Friday, July 20, 2018

Stuff white boomers like

Apparently, we're reaching the centenary of composer/conductor Leonard Bernstein. TCM is marking the occasion, as is much of the classical music world. In and of itself, that's no big deal. I've marked the birth anniversaries of multiple film composers before, and Bernstein did work on multiple movies, as did a fair number of other composers who are generally more remembered for their non-film work: Aaron Copland did The Red Pony, and Ralph Vaughan Williams did 49th Parallel, just off the top of my head. Also, some of the composers generally known as movie composers wrote "serious", non-film classical music too.

With that in mind, TCM is running three movies tonight with scores by Bernstein: West Side Story at 8:00 PM; On the Town (music by Bernstein and lyrics by Betty Comden and Adolph Green) at 10:45 PM, and On the Waterfront at 12:30 AM. It's a worthy tribute and three really good movies.

But that's not what prompted the title of my post. What rubs me the wrong way is that TCM is wasting the Saturday and Sunday prime time lineups with a bunch of "Young People's Concerts" TV Specials. There are five on Saturday night, and thankfully, they're programmed around Noir Alley. But there are seven on Sunday night, which go all the way up to 4:00 AM. So there's no Silent Sunday Nights selection or TCM Import this weekend.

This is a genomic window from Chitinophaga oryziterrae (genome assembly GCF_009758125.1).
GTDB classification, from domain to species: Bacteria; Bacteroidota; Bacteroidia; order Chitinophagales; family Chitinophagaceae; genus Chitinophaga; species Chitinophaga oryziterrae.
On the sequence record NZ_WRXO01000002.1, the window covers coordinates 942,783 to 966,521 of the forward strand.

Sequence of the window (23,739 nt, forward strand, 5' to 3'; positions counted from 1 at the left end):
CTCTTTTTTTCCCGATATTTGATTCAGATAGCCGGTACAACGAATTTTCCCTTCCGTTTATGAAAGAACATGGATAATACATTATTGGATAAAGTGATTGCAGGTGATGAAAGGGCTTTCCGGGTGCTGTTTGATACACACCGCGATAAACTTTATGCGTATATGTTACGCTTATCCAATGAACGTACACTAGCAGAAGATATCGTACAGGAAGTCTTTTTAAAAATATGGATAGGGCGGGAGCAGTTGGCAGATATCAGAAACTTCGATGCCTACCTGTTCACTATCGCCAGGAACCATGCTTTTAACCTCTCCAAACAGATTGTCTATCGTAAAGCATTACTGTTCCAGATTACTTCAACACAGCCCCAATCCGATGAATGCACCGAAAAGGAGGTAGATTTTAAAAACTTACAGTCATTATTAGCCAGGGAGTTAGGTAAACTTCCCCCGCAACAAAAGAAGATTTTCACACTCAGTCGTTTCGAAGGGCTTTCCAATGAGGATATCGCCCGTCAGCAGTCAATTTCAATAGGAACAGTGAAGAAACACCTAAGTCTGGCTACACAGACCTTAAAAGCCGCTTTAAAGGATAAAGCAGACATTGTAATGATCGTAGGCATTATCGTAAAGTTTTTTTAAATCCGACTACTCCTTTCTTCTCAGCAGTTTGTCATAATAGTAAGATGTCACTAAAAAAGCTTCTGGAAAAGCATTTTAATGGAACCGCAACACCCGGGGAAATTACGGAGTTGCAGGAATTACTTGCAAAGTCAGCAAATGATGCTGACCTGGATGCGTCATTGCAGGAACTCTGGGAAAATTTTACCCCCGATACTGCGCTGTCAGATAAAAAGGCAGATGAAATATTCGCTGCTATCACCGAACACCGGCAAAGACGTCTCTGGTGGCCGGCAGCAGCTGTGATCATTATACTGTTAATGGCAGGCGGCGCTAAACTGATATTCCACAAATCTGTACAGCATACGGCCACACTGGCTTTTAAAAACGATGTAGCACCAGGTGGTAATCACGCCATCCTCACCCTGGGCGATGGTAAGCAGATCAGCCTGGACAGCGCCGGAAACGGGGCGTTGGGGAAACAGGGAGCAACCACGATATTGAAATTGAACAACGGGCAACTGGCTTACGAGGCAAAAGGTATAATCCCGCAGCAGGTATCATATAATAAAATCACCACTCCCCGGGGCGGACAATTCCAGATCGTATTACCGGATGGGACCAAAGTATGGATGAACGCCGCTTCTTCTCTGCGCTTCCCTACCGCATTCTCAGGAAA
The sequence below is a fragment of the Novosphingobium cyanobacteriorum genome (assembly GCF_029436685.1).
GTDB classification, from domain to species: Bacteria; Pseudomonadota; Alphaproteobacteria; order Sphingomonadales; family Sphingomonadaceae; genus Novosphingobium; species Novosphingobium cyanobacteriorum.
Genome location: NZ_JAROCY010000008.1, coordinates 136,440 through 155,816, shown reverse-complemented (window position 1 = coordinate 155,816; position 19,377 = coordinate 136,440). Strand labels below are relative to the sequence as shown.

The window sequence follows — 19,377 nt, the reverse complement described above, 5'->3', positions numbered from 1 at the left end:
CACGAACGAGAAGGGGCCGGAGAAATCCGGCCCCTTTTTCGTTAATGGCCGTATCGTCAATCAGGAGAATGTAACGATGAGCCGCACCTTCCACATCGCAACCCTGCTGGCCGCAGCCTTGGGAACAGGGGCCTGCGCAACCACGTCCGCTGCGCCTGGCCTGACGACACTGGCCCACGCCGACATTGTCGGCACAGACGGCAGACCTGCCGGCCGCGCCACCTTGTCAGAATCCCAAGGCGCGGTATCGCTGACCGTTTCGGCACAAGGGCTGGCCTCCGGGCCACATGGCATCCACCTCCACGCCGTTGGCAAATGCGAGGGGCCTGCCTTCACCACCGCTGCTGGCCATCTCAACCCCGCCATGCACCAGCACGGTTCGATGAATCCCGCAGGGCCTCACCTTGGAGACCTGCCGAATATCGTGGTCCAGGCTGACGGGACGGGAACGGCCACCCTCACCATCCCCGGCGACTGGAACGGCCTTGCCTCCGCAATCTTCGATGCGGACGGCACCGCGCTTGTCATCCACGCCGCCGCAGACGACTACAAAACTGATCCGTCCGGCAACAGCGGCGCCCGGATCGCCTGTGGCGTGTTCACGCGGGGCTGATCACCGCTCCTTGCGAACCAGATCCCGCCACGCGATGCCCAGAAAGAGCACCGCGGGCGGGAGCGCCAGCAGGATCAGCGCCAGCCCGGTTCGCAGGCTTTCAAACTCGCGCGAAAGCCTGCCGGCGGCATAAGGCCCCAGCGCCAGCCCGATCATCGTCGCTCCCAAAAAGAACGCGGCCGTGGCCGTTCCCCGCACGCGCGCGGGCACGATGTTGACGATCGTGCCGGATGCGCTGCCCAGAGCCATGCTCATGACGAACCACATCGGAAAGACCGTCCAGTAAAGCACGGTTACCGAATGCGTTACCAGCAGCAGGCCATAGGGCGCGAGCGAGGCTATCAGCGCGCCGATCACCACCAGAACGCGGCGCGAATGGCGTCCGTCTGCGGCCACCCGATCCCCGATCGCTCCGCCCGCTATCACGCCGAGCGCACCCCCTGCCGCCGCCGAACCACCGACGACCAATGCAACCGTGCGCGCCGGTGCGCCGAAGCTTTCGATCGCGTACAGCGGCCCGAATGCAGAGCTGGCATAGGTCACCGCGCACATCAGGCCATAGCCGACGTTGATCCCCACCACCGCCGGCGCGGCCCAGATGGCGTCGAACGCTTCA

This is classical music, not movies. Ah, but the shows aired in the 1961s, when the Baby Boomers were growing up. I don't know the demographics of the TCM programmers, but for a long time, even before I started this blog, I've noticed what seems to be the idea that things that were cultural touchstones for the boomers ought to be touchstones for the rest of us. I've also stated before that I have no particular problem with movies from the 1960s, and that I even enjoy the set design since it was created by people contemporaneous with the era they were depicting. (See my post on Marriage on the Rocks for example.)

But the doe-eyed look back at the 1960s has always bothered me. It's a theme I've also mentioned several times in the past, especially when it comes to movies that whine about suburbia. I'm glad that TCM recently aired No Down Payment, for example, even if the fim has serious flaws. I just hate the whole vibe of "the movie is making critical comments about the suburbs; therefore it's great" that I read from quite a few viewers. And somewhat unrelated, but to bring it back to classical music, a few years back during one of the local classical music station's begathons (er, "pledge drives"), they aired a special on... Tom Lehrer. Not classical music, but you can guess who it appeals to.

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